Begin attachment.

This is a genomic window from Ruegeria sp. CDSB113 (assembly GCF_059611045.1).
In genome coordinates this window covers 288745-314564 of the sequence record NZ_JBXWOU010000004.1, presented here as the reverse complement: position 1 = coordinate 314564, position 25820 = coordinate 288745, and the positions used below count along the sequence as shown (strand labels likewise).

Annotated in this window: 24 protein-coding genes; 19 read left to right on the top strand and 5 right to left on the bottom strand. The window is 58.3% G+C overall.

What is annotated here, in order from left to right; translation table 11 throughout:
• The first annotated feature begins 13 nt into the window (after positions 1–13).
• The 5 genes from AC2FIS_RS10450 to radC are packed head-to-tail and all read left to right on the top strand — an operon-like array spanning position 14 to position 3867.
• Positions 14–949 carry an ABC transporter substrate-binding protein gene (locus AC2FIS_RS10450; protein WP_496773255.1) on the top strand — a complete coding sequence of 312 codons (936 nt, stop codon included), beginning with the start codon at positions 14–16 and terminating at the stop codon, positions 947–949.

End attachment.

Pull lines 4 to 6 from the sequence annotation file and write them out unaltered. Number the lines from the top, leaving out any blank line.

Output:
What is annotated here, in order from left to right; translation table 11 throughout:
• The first annotated feature begins 13 nt into the window (after positions 1–13).
• The 5 genes from AC2FIS_RS10450 to radC are packed head-to-tail and all read left to right on the top strand — an operon-like array spanning position 14 to position 3867.